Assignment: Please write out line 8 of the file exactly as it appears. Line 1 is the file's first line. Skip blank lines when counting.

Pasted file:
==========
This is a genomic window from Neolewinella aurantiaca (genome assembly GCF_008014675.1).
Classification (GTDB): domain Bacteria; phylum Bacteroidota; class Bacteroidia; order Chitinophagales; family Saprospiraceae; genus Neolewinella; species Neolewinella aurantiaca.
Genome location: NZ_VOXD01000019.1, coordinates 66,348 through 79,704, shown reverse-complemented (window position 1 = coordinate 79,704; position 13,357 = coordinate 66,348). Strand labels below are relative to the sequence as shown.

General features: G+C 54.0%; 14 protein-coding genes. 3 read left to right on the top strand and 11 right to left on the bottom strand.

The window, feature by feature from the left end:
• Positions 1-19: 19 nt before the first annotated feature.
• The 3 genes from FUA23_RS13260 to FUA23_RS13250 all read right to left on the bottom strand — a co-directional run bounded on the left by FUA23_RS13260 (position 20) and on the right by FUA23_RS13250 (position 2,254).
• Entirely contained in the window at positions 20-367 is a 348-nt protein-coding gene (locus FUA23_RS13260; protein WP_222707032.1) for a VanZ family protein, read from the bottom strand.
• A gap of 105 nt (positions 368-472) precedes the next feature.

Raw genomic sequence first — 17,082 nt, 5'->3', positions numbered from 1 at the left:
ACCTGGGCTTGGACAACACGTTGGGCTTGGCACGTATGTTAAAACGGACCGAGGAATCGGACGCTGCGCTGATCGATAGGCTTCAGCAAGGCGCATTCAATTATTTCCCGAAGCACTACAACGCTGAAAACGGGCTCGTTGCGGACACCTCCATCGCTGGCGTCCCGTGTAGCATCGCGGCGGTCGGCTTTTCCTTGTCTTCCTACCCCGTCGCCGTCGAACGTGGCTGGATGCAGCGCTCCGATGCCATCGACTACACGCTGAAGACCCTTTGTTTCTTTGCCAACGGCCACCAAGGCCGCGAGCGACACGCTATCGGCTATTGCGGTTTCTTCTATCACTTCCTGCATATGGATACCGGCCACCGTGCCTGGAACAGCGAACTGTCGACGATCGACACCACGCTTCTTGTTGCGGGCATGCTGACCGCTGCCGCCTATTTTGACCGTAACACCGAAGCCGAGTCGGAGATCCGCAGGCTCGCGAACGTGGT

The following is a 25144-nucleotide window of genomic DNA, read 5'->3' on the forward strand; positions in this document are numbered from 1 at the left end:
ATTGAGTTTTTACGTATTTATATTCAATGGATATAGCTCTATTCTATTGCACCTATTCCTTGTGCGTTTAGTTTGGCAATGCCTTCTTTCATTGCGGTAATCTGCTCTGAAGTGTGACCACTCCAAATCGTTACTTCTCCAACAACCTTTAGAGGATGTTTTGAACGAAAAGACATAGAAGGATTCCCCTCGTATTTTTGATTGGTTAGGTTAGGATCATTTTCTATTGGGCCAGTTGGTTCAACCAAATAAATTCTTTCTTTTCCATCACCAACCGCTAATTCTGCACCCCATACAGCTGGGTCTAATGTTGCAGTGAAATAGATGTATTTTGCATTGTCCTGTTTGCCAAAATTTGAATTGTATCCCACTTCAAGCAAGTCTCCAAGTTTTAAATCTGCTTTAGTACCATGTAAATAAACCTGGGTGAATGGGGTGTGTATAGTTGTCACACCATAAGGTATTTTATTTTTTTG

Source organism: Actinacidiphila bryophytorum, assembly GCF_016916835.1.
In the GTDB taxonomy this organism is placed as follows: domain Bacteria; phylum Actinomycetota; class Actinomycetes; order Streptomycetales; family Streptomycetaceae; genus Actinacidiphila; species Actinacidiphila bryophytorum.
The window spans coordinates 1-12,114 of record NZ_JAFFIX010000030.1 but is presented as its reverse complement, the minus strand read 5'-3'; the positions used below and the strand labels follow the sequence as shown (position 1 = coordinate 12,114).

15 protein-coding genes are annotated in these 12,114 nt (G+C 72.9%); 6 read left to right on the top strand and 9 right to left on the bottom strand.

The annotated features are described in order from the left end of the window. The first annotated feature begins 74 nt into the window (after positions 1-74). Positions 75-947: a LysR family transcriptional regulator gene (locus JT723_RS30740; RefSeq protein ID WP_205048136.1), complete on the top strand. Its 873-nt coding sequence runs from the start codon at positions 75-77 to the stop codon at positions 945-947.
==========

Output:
• Entirely contained in the window at positions 20-367 is a 348-nt protein-coding gene (locus FUA23_RS13260; protein WP_222707032.1) for a VanZ family protein, read from the bottom strand.